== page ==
Hot Weather Can Affect Your Brain And Mood

Hot Weather Can Affect Your Brain And Mood

Do you feel a bit of brain fog in these hotter months? It’s logical to think that your sleep pattern may be to blame, but the heat may have a bigger influence on brain health than you realize. A few summers ago, researchers in Boston studied young adults living in college dorm rooms during a heat wave. Some of the participants had central air conditioning (AC) and slept in a 71-degree Fahrenheit (F) environment. Other participants did not have AC and the room averaged 80 degrees F.

For nearly two weeks of the study, students took a few tests every morning administered via their cell phones. The students who had to sleep in the hotter environment performed measurably worse on the tests than the students who slept in the cooler environment. One of the tests involved math, requiring simple addition and subtraction. A second test, the Stroop test, jumbled words and colors. If the participants saw the word “red” in a blue circle, they had to respond “blue,” according to the study authors. 

If your reaction time is slower, then you may get tripped up more easily on certain questions. Researchers behind the study found that heat slows your reaction time. In fact, they saw reductions in the order of 10% in response times and accuracy. Part of that may stem from interrupted sleep, or lack of sleep. When the sleeping environment is hotter and you are not accustomed to heat, it is much more difficult to get quality sleep. That said, a body of research suggests that the heat itself interferes with cognition. 

What Does Other Research Say?

A similar study from 2021 documented reduced cognitive performance at temperatures of 79 degrees F. As the temperatures rose during the study, researchers observed lower activity in the parasympathetic nervous system, which is the anti-stress system that can help you remain calm. Additionally, researchers noticed that oxygen saturation levels in the blood were much lower at higher temperatures. That most likely explained the reduction in cognitive performance. 

Other studies found that higher temperatures in an office setting made office workers score lower on standardized tests. One of those studies found that productivity in the workplace was higher when the air temperature averaged 72 degrees F. Productivity began to decrease once temperatures reached the mid-70s. Additional research found that high school students performed more poorly on standardized tests when the days were hotter. Hotter days also made students more irritable or moodier, which may result from elevated cortisol levels. Too much cortisol in the body can induce frequent stress responses.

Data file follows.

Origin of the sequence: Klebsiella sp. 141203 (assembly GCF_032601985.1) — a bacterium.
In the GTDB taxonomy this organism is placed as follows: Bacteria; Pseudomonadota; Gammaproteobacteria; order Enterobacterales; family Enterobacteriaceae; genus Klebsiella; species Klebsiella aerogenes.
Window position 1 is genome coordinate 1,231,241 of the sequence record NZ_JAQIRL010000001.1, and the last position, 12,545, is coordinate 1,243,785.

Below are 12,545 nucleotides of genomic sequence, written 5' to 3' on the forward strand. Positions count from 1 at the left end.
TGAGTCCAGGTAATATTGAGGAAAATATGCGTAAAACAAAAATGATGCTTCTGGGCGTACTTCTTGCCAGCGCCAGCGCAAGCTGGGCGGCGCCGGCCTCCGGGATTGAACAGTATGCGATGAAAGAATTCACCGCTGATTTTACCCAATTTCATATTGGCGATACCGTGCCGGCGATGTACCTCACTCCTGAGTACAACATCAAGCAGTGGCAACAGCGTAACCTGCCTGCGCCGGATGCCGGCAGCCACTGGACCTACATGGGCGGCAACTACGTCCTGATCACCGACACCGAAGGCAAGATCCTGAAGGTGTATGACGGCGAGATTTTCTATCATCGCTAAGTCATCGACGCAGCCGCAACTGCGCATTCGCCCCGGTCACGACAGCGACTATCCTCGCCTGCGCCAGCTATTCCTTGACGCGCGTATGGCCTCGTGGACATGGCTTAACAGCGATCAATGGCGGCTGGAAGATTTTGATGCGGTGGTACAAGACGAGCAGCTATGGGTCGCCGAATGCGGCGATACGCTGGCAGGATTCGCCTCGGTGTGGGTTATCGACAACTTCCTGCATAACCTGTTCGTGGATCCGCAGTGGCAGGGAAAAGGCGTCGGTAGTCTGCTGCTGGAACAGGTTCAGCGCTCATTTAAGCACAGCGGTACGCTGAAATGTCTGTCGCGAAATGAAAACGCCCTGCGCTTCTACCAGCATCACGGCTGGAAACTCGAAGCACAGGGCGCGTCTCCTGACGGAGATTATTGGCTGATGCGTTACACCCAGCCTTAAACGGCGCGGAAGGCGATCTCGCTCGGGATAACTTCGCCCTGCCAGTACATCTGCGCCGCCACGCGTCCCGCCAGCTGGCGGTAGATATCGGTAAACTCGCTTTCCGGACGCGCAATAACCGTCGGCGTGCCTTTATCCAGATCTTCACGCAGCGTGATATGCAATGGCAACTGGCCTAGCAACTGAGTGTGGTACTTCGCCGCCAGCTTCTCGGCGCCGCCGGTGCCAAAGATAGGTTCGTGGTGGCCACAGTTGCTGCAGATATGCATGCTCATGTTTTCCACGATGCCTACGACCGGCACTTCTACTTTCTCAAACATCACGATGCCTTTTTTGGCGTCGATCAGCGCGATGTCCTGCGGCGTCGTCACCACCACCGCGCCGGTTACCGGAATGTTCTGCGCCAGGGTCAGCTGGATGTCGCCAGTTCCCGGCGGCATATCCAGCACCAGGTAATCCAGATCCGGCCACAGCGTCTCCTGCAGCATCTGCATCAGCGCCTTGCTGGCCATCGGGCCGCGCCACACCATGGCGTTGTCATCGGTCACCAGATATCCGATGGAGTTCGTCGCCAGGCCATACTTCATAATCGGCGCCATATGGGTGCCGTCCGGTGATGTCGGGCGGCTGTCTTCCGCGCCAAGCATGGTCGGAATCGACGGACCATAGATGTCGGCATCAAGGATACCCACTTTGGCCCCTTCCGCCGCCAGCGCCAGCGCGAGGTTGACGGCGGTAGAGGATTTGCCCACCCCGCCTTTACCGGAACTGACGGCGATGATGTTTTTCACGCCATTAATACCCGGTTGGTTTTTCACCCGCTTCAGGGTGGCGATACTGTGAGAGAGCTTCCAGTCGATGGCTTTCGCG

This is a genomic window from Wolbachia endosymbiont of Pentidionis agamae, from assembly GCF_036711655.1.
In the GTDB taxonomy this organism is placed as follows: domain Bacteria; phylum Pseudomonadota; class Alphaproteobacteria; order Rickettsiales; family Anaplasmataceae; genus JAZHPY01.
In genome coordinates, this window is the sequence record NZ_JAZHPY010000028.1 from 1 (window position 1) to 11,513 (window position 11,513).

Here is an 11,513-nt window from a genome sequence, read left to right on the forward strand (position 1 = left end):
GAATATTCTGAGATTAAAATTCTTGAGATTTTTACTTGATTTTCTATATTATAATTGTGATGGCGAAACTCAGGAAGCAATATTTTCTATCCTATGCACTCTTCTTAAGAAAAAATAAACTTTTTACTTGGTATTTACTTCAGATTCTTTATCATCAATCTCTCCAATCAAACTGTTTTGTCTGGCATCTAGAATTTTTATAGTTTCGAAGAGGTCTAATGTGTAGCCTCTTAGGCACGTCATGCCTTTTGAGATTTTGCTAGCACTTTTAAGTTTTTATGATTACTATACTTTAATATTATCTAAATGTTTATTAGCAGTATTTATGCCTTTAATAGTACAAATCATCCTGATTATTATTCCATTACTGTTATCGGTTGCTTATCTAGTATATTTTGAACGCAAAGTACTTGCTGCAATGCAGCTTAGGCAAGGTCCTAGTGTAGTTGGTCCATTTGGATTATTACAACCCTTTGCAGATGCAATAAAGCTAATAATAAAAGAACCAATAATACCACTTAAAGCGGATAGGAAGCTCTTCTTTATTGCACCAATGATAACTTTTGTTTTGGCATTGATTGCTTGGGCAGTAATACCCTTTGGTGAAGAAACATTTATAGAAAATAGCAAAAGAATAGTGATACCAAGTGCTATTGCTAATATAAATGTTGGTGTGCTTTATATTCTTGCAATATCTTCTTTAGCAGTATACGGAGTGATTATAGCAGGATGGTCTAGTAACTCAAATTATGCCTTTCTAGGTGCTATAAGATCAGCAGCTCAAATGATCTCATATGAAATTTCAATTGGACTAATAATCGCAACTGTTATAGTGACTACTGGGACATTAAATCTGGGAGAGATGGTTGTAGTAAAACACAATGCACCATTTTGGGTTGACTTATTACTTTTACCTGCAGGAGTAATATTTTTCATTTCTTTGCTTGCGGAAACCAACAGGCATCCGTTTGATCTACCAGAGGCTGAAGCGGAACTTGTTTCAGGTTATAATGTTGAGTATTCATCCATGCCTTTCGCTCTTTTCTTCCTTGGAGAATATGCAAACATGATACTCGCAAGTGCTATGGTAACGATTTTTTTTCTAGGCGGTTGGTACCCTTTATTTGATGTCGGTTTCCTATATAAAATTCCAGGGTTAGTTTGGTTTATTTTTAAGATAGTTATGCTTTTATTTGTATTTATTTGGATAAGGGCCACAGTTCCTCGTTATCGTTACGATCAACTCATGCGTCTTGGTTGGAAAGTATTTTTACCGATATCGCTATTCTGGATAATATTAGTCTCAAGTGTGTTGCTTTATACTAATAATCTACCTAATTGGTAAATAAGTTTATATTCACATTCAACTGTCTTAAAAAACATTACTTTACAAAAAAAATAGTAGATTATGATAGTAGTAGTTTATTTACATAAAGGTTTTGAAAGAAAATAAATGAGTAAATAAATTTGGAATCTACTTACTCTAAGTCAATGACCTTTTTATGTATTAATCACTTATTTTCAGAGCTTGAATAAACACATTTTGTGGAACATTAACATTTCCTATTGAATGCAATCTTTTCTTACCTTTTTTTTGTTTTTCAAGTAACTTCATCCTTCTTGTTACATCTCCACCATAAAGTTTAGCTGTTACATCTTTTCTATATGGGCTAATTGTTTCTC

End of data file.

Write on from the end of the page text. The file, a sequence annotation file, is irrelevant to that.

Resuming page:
Given that extreme heat waves are more common nowadays, health experts are more interested in understanding how heat can influence mechanisms that influence anxiety-related problems and mood. A study from 2022 found that hospital visits for mental health-related issues rose during extremely hot weather. That is consistent with what a lot of physicians explain. 

How Do You Combat The Effects Of Heat?

First and foremost, you need to hydrate as much as possible when the weather is hot. In hotter weather, you lose more sweat, so you have to replenish those fluids. In addition to water, drink electrolyte beverages (preferably not sugary sports drinks) that help replenish lost nutrients. In regards to the first study we discussed at the beginning of the article, students that slept in hot rooms drank less than six glasses of liquid per day. Prior research showed that being slightly dehydrated led to impaired cognitive performance. Drink plenty of water to keep your physical and mental health working optimally!

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